The Green Dot

The Green Dot logo on packaging indicates that the company bringing the packaged product onto the market pays a contribution to Fost Plus for the selective collection, sorting and recycling of household packaging. The logo does not mean, however, that the packaging is made of recycled materials or that you may dispose of the packaging in the blue PMD bag.

Groene Punt-Logo

What the Green Dot means

The Green Dot logo appears on much of the packaging for products you use on a daily basis. The logo indicates that the company bringing the packaged product onto the market is a member of Fost Plus, and pays a contribution for the selective collection, sorting and recycling of household packaging. Each company’s contribution is based on the quantity and the type of packaging it brings onto the market.

What the Green Dot does not mean

  • The Green Dot logo does not automatically mean that the packaging was made of recycled materials.
  • Nor is the Green Dot a guarantee that the packaging on which the logo is printed will be recycled. After all, this depends on the material that was used. For example, if you spot the logo on a tub of butter, this does not necessarily mean that the container can also effectively be recycled.
  • Nor does the Green Dot logo indicate how you should sort your packaging. So if you spot the logo on your packaging, this does not automatically mean that it belongs in your PMD bag.

Frequently Asked Questions

Why is there no sorting logo on the packaging?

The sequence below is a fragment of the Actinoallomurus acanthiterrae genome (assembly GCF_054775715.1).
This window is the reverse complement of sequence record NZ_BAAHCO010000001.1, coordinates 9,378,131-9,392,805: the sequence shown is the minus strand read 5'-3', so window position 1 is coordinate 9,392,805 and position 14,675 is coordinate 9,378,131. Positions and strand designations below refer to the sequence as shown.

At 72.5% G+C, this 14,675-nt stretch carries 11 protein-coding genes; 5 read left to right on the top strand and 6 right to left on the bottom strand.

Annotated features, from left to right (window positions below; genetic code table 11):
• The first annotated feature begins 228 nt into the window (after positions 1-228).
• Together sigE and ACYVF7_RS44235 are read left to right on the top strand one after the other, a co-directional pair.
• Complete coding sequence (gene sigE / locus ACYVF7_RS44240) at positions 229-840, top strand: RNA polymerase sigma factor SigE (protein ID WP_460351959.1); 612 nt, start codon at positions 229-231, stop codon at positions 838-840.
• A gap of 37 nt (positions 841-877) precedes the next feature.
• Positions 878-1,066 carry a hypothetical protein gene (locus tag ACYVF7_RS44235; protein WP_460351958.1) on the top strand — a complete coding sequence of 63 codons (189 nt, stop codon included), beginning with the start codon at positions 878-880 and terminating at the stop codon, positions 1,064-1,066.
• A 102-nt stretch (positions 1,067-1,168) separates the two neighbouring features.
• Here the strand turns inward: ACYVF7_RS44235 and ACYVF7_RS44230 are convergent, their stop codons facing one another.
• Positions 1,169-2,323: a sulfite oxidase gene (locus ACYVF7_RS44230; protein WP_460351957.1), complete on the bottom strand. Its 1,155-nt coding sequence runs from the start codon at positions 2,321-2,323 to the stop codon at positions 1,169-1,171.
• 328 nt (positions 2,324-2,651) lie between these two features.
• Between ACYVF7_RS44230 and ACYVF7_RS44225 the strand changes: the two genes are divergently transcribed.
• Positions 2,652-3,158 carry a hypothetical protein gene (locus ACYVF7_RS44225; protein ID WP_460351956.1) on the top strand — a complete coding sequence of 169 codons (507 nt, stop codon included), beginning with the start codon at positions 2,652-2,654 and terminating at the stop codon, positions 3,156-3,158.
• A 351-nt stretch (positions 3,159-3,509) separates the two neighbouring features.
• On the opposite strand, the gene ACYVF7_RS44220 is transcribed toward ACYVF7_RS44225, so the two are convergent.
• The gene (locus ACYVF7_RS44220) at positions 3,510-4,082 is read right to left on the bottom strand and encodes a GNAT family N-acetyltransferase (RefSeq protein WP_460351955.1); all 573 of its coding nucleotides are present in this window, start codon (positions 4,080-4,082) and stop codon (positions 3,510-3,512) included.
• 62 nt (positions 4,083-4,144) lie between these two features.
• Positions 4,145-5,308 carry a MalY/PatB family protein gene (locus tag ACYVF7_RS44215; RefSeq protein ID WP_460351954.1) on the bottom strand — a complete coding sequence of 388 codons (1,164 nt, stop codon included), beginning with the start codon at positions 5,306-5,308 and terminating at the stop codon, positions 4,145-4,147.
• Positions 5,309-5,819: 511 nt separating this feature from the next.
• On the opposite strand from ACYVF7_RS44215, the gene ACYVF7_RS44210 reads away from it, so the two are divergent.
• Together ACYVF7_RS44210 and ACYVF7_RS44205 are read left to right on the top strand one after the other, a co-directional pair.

A logo that indicates whether packaging should be sorted as PMD, glass, paper-cardboard or residual waste may at first glance seem to simplify the sorting process. But things are not always that simple, for various reasons.

There are still significant differences between the collection scenarios and sorting rules in the various European countries. Packaging that is accepted as selectively sorted waste in one country may be considered residual waste in another. Some other countries have a deposit system for certain types of packaging, requiring consumers to return the packaging to the point of sales. 

Even within Belgium the rules are not always the same. A number of municipalities and intermunicipal companies collect certain types of plastic packaging – which do not belong in the blue PMD bag – at the container park, others don’t. This makes uniform communication on the packaging difficult.

Finally, a lot of the packaging is made of a combination of materials—for example a glass jar with a metal cap. This would mean that manufacturers would have to place several logos alongside each other, which would only complicate matters for consumers.

Why do companies have to pay a contribution to Fost Plus?

All companies that bring packaged products onto the Belgian market are subject to the so-called take-back obligation. This means they are legally responsible for the sustainable processing of the packaging after the products are consumed. In practice, they can join Fost Plus as it would be very difficult to organize this themselves. They pay a contribution that is calculated based on the quantity of packaging that they bring onto the market and the materials they use for their packaging. Fost Plus uses these financial resources for processing the packaging in the most sustainable manner. Almost 90% of the packaging that is declared to Fost Plus is now recycled.

Is the Green Dot also used in other countries?

You can find the Green Dot logo on packages all over Europe. Fost Plus is part of PRO Europe (Packaging Recovery Organizations Europe), the umbrella organization of packaging organizations that are responsible for the collection and recycling of packaging in their country, like Fost Plus. All of the member organizations of PRO Europe use the Green Dot logo. PRO Europe is responsible for managing the licensing of the Green Dot logo and ensures that the logo is used as it should be.

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